The team behind WeatherCube air quality monitors formed a new startup - Technical.ly Baltimore

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Jun. 12, 2018 12:58 pm

The team behind WeatherCube air quality monitors formed a new startup

The team members who started the Baltimore Open Air Project while at Johns Hopkins launched Troposphere Monitoring to extend work gathering environmental data. The company is spending the summer at TechStars Impact Accelerator in Austin.

Anna Scott says the WeatherCubes can measure temperature and pollution.

(Photo by Stephen Babcock)

The team members behind a project to measure air quality through a network of wireless WeatherCubes in Baltimore are now looking to grow the work of gathering local environmental data as a for-profit startup.

The former Johns Hopkins grad students behind the Baltimore Open Air Project are now helming Troposphere Monitoring. The company aims to provide affordable devices to measure environmental pollution. Recently, the company began the Techstars Impact Accelerator in Austin, Texas, as one of 10 companies in the social impact–focused program’s first cohort.

Cofounder Anna Scott, a climate scientist who received her doctorate a few days before the accelerator began, said the company will look to build on its initial work developing and deploying the air quality monitoring devices in Baltimore last year.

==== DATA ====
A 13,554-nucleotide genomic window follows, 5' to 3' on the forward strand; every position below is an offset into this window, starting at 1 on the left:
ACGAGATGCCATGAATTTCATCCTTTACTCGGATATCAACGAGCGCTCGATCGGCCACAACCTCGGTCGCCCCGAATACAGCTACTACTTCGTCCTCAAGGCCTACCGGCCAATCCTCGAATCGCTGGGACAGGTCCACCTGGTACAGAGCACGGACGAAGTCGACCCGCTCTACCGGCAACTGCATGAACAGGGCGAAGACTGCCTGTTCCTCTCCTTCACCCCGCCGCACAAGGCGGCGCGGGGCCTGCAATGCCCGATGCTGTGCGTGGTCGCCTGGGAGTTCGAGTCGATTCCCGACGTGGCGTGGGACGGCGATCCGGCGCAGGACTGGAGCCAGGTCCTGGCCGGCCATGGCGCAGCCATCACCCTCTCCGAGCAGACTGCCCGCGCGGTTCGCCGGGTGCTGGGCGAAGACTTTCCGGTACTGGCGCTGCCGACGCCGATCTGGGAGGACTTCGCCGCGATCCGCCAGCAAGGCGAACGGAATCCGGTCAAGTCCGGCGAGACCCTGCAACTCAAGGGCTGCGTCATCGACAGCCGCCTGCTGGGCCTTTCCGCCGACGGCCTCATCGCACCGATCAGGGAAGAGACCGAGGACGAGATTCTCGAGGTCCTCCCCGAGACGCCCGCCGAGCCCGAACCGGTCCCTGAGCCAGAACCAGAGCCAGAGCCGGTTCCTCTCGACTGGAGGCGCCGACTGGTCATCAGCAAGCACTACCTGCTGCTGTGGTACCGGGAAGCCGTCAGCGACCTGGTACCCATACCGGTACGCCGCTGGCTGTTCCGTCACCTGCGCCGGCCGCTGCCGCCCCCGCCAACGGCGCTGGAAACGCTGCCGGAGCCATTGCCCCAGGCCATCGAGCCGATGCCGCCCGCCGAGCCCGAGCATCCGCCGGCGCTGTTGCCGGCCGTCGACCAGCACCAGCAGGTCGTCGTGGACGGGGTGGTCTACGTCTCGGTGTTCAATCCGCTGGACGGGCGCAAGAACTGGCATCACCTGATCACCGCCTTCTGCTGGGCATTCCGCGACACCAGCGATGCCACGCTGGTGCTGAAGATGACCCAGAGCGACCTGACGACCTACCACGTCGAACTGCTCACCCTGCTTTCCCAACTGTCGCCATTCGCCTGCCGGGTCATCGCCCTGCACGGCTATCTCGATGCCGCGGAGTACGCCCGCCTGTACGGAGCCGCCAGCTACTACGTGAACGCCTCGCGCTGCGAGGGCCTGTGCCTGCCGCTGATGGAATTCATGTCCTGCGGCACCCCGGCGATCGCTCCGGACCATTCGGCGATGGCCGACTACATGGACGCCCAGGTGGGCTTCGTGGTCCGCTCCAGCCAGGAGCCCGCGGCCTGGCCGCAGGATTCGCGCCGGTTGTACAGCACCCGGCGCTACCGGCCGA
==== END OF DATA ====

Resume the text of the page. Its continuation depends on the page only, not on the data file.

The WeatherCubes measure temperature, relative humidity, ozone, and nitrogen dioxide. Drawing on water quality monitoring technology developed by cofounder Chris Kelley and designed by cofounder Yan Azdoud, the devices were made using tools at Open Works, and Scott said the group teamed with Civic Works to develop a j0b-training program to assemble the devices. From there, they stationed them at 13 homes and organizations around the area. Even Mr. Trash Wheel got in on the monitoring.

“Right now we’re really encouraged with the results that we’re getting,” Scott said, adding that the monitors that were deployed will remain. The designs and code also remain available.

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As a startup, the company is seeking to expand the work of providing environmental data to citizens on a local level with low-cost solutions, and figure out the right market fit. Joining the summer-long accelerator in Austin will help get access to resources, she said. With the startup in an early stage, she said a lot could change and new opportunities could emerge before demo day in August.

“We’re excited to get the mentorship and help we’re going to need to be able to scale,” she said.

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